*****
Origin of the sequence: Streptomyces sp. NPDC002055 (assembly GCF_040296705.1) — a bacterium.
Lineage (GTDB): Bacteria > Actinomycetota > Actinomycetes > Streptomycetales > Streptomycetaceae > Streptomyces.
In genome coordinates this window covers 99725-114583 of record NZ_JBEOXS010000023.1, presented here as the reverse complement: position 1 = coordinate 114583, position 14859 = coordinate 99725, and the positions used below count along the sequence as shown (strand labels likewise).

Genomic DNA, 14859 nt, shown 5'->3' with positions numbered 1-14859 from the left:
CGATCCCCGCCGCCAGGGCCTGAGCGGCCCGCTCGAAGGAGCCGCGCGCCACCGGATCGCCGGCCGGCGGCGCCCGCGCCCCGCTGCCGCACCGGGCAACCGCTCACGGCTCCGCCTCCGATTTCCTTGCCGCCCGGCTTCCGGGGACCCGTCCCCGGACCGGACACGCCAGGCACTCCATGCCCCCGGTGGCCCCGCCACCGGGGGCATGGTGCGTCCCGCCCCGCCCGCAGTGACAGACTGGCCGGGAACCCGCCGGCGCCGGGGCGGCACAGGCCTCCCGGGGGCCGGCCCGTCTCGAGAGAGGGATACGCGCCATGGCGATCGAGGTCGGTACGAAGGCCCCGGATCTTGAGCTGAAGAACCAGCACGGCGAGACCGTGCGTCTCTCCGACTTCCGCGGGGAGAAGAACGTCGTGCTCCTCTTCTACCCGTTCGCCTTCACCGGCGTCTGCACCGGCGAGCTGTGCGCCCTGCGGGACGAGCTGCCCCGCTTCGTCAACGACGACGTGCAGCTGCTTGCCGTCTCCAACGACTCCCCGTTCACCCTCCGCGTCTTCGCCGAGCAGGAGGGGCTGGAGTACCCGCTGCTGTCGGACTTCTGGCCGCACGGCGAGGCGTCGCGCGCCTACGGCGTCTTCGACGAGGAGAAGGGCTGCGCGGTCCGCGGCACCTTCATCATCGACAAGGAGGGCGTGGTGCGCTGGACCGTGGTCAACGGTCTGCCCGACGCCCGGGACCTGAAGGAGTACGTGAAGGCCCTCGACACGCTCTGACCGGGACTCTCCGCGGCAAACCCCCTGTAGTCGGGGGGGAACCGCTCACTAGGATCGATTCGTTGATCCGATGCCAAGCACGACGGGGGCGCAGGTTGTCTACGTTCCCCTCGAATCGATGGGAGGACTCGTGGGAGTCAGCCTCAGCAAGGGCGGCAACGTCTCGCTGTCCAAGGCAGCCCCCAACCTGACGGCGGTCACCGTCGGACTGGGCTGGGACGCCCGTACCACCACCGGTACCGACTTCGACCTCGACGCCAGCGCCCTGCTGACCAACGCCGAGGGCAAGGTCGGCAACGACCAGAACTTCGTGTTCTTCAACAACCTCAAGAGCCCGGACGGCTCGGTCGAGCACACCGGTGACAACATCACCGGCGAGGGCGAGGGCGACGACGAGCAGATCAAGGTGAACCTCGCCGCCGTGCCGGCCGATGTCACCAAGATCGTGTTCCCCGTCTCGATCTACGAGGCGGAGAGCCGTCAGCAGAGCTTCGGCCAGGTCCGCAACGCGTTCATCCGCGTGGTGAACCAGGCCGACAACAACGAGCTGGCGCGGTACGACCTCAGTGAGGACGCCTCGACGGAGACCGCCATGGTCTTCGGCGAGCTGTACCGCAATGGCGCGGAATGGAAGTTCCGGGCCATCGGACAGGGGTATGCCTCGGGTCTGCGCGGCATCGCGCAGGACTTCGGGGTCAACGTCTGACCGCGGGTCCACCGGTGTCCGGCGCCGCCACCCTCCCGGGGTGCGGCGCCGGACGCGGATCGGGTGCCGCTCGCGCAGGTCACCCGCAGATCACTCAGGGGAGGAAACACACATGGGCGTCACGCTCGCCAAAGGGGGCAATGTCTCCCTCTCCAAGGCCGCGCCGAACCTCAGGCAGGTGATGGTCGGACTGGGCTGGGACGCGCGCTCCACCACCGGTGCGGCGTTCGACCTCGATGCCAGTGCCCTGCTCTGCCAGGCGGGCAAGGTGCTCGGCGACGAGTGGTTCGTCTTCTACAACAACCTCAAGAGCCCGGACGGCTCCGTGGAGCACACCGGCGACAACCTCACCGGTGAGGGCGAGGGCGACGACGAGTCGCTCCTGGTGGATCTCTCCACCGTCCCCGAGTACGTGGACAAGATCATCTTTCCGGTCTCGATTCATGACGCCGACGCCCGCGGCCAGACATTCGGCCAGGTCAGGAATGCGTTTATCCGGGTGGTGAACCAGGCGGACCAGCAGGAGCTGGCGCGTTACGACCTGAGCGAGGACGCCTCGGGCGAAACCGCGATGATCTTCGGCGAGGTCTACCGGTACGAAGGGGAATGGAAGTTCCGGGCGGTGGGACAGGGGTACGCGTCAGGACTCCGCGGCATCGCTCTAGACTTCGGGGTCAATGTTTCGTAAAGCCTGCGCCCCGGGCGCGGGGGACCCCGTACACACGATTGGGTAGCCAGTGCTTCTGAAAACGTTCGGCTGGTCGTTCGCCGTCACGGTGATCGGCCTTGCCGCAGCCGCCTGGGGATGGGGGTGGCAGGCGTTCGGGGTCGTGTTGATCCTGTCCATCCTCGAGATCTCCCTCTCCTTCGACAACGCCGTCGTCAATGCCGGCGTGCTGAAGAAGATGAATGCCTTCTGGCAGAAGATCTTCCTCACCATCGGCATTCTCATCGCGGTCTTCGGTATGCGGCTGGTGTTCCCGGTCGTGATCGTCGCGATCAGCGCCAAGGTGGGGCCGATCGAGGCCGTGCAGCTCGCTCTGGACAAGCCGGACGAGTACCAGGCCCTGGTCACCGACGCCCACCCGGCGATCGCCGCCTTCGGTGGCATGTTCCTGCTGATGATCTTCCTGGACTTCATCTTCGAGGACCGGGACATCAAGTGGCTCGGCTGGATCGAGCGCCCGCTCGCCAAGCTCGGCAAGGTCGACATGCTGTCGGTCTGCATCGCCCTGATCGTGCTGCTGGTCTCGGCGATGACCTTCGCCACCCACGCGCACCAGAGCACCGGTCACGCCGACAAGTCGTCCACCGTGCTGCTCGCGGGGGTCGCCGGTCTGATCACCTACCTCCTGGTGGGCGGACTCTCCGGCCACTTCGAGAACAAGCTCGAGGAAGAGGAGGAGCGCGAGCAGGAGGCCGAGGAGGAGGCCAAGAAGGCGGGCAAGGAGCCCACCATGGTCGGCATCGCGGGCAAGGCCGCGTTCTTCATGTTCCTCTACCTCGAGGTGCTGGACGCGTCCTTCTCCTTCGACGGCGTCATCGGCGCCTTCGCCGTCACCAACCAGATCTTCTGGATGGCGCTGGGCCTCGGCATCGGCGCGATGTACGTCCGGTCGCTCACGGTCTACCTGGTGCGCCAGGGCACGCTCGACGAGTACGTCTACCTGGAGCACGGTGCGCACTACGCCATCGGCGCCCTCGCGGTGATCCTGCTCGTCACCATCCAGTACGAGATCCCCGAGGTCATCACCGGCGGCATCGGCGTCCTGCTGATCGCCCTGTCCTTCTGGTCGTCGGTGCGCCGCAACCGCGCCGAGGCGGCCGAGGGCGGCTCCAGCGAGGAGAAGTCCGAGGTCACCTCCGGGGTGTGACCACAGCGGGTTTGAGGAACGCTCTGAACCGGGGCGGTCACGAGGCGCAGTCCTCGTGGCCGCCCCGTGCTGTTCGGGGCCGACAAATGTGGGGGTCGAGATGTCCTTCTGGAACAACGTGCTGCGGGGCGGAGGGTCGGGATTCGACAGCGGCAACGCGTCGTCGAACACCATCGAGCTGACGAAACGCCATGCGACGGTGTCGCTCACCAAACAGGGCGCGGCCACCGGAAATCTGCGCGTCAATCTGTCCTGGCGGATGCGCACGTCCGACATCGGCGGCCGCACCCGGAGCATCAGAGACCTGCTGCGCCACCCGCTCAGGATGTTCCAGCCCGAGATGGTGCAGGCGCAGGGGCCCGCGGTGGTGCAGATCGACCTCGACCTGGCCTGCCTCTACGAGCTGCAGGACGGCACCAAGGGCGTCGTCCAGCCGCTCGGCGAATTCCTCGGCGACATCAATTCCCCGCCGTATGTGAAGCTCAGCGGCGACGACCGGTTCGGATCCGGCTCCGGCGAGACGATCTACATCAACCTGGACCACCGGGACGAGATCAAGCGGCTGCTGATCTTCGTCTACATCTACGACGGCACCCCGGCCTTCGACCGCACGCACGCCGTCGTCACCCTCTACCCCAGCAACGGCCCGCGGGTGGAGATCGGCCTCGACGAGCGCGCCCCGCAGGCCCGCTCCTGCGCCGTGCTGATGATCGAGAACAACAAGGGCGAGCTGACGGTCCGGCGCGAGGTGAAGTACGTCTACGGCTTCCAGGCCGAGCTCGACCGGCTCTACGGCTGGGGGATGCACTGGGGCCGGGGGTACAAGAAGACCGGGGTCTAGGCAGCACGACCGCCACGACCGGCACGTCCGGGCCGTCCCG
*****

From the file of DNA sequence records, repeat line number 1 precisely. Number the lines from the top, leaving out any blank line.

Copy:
Origin of the sequence: Streptomyces sp. NPDC002055 (assembly GCF_040296705.1) — a bacterium.